Working with both US Youth Soccer (USYS) and MLS, the new league could provide new opportunities for DA teams and even ODP — a tier of youth soccer that has been trying to resurrect itself as a pathway to professional soccer and the collegiate game.
And, of course, the Elite Clubs National League (ECNL) will most likely absorb some of the very top teams abandoned by the DA. Welcoming these elite youth soccer clubs will benefit US Club’s ECNL and provide great competition for these teams.
There is also the Development Player League (DPL), which was designed to expand the Girls DA player pool for participating clubs and has been successful. This regionally based league currently has 27 clubs competing in three conferences.
What Went Wrong With The DA?
One of the nagging issues that could be blamed for the end of the DA era is its Girls’ program. Many people have asked if the Girls’ DA even necessary when Christian Lavers already had the highly successful ECNL program developing girls across America? Formalizing a U.S. Soccer / ECNL partnership could have been beneficial instead of launching a competitive program that splintered the player pool.
These questions may never be answered but since so many of the Girls’ DA members defected to ECNL, there were clearly unresolved issues. In fact, the Dallas Texans, Real Colorado, NC Courage and Georgia’s United Futbol Academy had all left the DA for ENCL in the last few weeks. And, of course, there was the eternal conflict over DA players not being allowed to play high school soccer.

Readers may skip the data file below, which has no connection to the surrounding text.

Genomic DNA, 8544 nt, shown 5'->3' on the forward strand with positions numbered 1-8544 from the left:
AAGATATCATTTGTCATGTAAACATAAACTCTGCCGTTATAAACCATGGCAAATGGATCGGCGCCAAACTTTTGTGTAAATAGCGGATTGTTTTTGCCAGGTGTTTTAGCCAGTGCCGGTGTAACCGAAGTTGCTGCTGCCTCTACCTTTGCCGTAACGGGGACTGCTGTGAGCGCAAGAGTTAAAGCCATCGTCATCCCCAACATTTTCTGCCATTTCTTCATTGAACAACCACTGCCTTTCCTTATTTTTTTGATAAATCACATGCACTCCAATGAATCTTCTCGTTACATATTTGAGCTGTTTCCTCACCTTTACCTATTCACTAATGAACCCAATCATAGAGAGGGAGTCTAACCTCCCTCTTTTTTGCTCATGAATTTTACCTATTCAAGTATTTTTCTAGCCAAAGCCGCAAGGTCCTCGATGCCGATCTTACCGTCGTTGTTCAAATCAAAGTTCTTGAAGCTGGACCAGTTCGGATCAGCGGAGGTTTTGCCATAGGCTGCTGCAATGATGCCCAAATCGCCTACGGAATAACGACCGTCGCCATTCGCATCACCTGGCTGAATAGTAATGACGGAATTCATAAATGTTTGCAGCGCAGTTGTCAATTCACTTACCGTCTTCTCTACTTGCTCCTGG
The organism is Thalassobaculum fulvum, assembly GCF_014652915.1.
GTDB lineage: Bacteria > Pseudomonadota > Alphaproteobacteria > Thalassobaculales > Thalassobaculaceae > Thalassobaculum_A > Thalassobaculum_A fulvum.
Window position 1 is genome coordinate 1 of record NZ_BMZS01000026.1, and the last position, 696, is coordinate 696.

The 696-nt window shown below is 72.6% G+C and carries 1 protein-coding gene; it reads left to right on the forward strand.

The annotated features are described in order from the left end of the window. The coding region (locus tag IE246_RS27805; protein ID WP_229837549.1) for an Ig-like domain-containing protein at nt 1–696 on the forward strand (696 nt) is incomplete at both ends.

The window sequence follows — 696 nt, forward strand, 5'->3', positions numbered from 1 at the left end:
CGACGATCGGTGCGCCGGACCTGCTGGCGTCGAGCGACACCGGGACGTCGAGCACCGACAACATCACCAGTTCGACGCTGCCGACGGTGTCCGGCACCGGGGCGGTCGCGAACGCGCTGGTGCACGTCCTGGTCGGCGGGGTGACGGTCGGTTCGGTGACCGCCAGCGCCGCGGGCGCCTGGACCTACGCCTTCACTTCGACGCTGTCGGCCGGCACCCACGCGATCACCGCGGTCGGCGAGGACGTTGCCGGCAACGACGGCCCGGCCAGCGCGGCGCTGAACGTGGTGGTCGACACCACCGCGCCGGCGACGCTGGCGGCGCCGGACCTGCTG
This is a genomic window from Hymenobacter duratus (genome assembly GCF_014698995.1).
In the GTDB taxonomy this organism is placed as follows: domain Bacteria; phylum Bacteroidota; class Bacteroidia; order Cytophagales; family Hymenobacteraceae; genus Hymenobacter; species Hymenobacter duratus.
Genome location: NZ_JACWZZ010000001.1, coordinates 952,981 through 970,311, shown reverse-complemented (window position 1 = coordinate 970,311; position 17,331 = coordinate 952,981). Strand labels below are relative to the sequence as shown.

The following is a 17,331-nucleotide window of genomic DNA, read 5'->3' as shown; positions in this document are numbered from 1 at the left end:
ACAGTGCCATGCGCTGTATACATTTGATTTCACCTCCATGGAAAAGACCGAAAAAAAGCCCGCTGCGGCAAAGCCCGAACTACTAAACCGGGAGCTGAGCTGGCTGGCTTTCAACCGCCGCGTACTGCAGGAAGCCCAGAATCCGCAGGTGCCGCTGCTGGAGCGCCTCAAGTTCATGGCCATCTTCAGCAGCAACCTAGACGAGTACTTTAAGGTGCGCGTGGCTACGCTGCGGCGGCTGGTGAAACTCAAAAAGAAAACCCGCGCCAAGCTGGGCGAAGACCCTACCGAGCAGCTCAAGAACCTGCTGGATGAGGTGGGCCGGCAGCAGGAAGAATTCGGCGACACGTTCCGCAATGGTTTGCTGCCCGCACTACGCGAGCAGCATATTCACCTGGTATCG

Or is this purely a financial issue? Could the DA close its Girls side and keep the Boys side open?
A Moment to Reflect on The DA:
Looking back, it is important to credit the DA for its significant contributions to the youth game.
The Boys’ Development Academy launched in 2007 raised the level of play. Its purpose was to ensure elite youth soccer players — all across America — were able to compete against one another in an optimal development environment with a balance between games and training.
According to the DA website, its purpose was to “develop world-class players by providing elite, driven youth talents with development environments, which meet the highest standards, that empower them to reach their full potential.”
The goal was investing in the future, yet many critics claimed the DA never produced the world-class players promised.
Regardless of the complaints, the DA succeeded at providing great competition for many teams with the final score of games usually close — at least on the Boys’ side. And, to offset the high costs of participation, U.S. Soccer contributed nearly $4.2 million to award scholarships for 3,000 players, mitigating the pay-for-play business model. These scholarship dollars helped set the norm for youth soccer clubs to offer their own scholarships.
Overall, the DA improved many aspects of the game, from the emphasis on coaching education to game day procedures as well as several initiatives tied to the betterment of player and coach development.
WHATEVER HAPPENS, IT IS LIKELY IT WILL BE A NEW CHAPTER IN THE WORLD OF YOUTH SOCCER.